These high profile cases highlight a much more widespread problem in our society. We err on the side of individual rights, of privacy, even in cases where common sense tells us that something is very wrong, cases where the safety of other people hang in the balance. We suspend judgment, partly out of cowardice, but partly out of deeply ingrained beliefs: "guilty until proven innocent," and the now almost sacred distinction between public and private concerns, which translates into "it's not my business." In our society, the greater crime is in looking, not in looking the other way.

Shame probably seems like too weak of a word to use in these extreme cases, but I use it because it does capture the more general problem. Shame has been greatly weakened in our society. Many of the manifestations of this are less catastrophic than the stories mentioned above. Shameless society is evident in everyday life in children running amok at home and in public, allowed to abuse and embarrass their parents, adult children dumping their own kids off on their parents and walking away from their responsibilities. The common denominator is that in each case, there is no shame and absolutely no shaming.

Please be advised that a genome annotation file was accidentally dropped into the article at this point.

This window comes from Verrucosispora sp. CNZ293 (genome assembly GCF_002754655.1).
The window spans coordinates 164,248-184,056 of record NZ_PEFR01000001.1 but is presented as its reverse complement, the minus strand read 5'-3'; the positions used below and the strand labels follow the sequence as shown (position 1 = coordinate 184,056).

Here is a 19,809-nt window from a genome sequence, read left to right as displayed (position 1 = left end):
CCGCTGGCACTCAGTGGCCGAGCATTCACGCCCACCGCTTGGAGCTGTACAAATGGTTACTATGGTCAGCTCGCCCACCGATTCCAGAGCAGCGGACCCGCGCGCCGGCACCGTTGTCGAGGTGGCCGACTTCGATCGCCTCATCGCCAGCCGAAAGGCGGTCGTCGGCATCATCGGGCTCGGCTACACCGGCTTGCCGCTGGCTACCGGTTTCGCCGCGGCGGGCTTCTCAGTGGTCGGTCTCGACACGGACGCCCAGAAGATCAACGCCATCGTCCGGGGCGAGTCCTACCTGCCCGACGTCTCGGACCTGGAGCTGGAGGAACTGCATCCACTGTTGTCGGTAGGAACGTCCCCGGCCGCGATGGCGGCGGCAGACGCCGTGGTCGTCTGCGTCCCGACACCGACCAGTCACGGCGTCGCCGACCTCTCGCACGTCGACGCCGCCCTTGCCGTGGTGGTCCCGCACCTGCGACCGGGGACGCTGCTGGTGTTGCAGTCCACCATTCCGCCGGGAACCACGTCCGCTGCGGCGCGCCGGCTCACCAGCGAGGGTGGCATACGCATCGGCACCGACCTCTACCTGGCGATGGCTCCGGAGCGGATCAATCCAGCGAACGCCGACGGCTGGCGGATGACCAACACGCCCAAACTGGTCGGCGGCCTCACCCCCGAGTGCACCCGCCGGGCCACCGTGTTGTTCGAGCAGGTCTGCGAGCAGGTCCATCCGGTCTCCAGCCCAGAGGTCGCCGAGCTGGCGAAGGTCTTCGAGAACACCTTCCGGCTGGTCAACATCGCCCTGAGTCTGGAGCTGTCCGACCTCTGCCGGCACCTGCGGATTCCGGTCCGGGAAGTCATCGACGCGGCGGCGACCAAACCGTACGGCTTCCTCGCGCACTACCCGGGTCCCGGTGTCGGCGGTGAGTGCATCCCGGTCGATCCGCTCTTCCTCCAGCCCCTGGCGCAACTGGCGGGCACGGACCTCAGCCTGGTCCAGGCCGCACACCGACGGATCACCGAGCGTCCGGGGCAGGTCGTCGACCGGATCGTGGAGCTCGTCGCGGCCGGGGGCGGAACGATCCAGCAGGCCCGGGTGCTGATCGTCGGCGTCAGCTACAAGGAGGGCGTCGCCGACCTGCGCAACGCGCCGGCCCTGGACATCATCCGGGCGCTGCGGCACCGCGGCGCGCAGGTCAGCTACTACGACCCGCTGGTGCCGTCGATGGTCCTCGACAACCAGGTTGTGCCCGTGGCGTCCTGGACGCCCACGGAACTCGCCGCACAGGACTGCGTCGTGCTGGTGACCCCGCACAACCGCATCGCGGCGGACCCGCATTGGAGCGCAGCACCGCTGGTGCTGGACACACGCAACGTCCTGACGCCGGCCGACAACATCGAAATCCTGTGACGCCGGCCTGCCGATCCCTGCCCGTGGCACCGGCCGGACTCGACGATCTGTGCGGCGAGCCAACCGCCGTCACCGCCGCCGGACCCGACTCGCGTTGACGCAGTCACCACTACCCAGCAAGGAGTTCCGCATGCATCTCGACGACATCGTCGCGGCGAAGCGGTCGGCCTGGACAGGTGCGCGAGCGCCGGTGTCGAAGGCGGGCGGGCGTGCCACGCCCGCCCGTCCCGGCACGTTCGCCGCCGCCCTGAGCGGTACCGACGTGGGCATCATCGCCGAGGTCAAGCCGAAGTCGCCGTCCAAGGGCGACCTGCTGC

When internal shame was weak, external shaming used to pick up the slack. In tight knit communities, where everyone knew everyone else's business, people would sometimes get embarrassed, and regrettably people who didn't fit in would get treated harshly. On the other hand, to the benefit of the community, people who were strange were labeled strange, and people who did bad things were ostracized. People talked, reputations were damaged, those with weak wills were sometimes kept on track, and those who did not get back in line were known by all and shunned. It is now literally shocking to even talk about the possibility that this social reinforcement mechanism was not all bad, that it served a purpose--the purpose of enforcing community standards and safeguarding the community from those who are particularly weak-willed or sociopathic. Now the incredibly weak willed and the sociopathic are are excused. We  clean up after their messes, as in grandparents practically becoming parents for or literally adopting their grandchildren, and we ignore the unacceptable sign of obvious sociopathology, as in attending our friend's sixth wedding.

Because of liberal society's enshrining of individualism and individual rights to the exclusion of other values, we now see that people are capable of ignoring obviously dangerous people, obviously strange situations, right in front of their eyes.